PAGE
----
In southeastern Kenya, a girl gets betrothed once she is born. It is the duty of the father of the girl to choose who best suits his daughter.
When the groom is selected, the father of the new groom ties a daraaraa as a sign. Despite the death of her parents, no man can marry her except the chosen one.
Child marriage is driven by gender inequality and the belief that girls are somehow inferior to boys. 23% of Kenyan girls are married before their 18th birthday and 4% are married before the age of 15.
According to UNICEF, Kenya has the 20th highest absolute number of child brides in the world
The plan reports that Kenyan girls who drop out of school for any reason are more likely to end up married. Some parents reportedly withdraw girls from school and marry them off as soon as they menstruate.
Marriage is seen to offer the ultimate protection from male s*xual attention.
Once married, the girl would be incorporated into her husband’s family and her labour would be under the control of her husband’s parents, especially her mother-in-law. She would also worship the ancestors of her husband’s family and not those of her own parents.
Her behaviour would also be closely watched lest she disgraces her in-laws. Her children are also members of her husband’s kin group and not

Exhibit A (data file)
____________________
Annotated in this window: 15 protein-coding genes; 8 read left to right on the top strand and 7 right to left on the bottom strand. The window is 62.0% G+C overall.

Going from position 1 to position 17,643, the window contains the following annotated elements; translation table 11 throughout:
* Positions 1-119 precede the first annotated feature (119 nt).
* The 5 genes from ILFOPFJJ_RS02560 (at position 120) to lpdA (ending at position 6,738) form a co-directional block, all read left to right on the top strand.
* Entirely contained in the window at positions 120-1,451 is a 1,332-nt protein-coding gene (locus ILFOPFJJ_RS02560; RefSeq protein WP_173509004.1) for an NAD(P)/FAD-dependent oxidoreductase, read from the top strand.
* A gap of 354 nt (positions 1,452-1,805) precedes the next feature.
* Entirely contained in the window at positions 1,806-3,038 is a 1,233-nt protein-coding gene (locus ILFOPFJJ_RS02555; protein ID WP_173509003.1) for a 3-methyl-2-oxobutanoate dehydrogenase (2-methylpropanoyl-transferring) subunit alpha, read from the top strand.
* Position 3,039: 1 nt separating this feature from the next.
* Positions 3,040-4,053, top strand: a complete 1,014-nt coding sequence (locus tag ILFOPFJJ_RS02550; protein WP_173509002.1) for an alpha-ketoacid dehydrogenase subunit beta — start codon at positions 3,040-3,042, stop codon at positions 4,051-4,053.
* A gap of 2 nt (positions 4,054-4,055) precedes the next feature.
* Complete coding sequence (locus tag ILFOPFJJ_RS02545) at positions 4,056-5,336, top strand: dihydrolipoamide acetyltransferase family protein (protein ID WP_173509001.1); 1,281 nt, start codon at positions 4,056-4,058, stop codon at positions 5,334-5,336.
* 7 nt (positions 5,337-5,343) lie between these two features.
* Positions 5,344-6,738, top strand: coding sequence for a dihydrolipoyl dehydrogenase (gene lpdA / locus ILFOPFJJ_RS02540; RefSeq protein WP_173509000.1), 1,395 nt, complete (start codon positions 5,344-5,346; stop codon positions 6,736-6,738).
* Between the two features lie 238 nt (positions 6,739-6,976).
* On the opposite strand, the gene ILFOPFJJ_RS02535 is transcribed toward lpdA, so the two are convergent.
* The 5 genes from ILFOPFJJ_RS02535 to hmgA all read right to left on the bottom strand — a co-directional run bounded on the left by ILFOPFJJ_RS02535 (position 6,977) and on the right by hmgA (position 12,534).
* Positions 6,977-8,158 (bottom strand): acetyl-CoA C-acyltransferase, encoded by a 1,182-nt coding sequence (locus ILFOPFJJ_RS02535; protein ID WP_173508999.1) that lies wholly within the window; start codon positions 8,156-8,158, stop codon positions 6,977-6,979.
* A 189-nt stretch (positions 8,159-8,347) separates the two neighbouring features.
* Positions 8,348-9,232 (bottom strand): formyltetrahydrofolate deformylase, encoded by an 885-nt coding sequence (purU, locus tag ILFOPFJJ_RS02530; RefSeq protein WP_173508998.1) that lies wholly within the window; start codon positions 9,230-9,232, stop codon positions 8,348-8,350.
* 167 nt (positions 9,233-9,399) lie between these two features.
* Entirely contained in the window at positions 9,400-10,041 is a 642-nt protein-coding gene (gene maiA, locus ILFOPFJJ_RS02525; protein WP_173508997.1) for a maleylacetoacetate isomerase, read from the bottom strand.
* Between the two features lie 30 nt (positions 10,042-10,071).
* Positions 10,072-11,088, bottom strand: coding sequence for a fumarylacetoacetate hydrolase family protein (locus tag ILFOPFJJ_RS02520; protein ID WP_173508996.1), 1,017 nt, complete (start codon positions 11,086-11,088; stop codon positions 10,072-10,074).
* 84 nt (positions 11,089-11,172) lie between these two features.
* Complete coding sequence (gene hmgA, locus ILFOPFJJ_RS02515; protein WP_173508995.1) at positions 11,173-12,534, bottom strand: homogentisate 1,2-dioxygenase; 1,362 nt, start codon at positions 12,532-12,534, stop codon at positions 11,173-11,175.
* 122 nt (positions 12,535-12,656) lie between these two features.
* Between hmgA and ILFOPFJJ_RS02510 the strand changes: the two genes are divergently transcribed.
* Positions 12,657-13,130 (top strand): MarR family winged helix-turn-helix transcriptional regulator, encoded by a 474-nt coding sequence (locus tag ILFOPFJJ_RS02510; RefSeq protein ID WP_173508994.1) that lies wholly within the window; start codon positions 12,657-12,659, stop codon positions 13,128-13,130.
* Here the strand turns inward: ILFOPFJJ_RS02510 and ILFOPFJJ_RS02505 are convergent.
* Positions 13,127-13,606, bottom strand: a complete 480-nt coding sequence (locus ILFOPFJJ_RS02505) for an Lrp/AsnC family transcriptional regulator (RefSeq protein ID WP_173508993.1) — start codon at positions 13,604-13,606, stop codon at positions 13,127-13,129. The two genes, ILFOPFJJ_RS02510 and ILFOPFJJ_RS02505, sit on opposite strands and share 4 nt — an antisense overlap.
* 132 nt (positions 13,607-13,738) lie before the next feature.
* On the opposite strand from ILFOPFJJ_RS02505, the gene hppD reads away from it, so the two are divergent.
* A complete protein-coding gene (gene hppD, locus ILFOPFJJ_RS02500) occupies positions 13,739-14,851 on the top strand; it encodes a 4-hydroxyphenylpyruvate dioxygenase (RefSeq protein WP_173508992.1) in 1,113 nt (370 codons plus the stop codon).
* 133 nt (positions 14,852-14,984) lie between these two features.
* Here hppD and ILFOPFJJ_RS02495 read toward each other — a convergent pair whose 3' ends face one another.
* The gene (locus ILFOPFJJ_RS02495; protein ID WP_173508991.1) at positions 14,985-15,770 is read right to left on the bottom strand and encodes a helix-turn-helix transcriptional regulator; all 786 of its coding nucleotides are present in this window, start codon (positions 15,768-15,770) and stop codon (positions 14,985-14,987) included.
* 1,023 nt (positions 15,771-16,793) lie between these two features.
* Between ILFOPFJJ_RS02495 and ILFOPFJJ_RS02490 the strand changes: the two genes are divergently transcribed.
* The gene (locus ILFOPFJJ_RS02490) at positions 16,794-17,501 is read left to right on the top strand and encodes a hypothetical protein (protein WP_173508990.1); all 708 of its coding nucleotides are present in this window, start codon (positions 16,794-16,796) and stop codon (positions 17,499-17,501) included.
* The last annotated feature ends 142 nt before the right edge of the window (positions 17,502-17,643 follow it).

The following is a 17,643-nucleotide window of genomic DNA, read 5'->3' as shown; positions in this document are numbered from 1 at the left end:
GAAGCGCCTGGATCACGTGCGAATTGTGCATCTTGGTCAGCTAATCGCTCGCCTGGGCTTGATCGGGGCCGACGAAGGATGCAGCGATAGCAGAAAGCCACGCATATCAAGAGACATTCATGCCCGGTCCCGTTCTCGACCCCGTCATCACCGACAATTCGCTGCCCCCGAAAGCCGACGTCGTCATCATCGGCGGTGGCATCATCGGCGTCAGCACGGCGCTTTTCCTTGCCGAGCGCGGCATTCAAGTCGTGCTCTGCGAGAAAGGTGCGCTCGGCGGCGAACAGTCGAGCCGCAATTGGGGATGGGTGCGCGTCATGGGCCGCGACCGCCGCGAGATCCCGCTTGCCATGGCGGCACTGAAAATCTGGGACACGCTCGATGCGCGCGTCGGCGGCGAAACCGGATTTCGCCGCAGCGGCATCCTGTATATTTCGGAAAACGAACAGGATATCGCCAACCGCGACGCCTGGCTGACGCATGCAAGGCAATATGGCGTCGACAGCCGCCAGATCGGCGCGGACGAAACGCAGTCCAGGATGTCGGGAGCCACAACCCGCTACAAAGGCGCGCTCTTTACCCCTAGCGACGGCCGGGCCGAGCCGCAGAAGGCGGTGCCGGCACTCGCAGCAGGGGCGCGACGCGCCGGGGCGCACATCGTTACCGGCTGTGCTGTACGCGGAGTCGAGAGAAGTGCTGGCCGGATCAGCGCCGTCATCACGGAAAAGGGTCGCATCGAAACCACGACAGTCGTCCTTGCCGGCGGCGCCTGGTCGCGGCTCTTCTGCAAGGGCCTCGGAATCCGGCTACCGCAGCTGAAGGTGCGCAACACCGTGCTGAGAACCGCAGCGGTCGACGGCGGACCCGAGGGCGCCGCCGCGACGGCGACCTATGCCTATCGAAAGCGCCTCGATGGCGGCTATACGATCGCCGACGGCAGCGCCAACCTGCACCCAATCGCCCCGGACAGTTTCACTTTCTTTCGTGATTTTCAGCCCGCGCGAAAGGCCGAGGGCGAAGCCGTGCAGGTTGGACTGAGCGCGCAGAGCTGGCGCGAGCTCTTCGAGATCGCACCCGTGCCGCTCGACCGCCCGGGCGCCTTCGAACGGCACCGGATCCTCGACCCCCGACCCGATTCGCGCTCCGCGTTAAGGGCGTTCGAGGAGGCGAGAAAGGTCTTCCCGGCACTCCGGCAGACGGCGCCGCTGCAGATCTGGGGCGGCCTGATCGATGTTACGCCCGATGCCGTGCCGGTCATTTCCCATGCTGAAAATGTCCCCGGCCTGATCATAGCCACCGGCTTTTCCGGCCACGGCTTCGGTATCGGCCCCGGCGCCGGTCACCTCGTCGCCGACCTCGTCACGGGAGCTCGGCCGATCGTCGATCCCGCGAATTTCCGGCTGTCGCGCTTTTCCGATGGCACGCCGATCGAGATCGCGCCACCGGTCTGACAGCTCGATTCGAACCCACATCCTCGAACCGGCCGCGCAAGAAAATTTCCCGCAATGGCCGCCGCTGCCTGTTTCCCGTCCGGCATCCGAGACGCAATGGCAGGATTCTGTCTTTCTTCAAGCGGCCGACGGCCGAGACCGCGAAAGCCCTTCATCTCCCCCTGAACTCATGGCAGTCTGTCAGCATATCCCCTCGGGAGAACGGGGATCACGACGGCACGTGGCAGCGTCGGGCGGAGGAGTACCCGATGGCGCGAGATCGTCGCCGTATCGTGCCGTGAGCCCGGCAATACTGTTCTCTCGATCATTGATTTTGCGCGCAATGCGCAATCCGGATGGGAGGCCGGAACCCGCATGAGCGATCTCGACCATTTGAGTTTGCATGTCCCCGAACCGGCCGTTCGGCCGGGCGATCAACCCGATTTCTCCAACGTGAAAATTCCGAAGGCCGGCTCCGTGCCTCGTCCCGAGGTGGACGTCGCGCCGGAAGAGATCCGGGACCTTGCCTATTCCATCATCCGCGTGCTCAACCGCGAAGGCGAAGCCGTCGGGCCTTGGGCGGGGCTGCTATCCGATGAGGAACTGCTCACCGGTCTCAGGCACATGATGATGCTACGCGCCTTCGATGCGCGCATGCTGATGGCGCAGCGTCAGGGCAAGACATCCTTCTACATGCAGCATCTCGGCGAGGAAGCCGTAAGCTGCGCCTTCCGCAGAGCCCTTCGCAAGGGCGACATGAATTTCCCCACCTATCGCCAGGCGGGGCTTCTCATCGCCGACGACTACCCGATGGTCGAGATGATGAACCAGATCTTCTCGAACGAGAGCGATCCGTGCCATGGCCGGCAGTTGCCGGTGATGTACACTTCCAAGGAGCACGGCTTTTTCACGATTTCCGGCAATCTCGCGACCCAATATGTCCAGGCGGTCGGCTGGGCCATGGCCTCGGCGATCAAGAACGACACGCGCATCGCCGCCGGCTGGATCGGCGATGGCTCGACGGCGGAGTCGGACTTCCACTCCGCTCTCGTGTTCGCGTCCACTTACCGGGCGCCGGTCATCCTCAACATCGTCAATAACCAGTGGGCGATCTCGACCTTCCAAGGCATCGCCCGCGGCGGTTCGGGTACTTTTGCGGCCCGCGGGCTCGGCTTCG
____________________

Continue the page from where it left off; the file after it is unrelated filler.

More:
The difference in the social attitude towards male and female children arises from considering them in relation to the future of the lineage to which they belong. A male child is looked upon as a dynamic element in the linear structure.
On the other hand, a female child, though a potential source of wealth, is regarded as an exporter of fertility from her parents’ lineage to the lineage of her husband.
Thus, if she becomes the mother of many children, her larger numbers are looked upon with disfavour as taking something away from her original family. This results in a superstitious feeling which affects her visits to the pa
Although a larger number of males would normally be preferred, a family of exclusively male children is regarded as a disadvantage because of the economic burden incurred when the sons want to marry.
But when a father has only female children, his position is considered as ‘dead’, for a family is only considered as living when there are male members to perpetuate the line.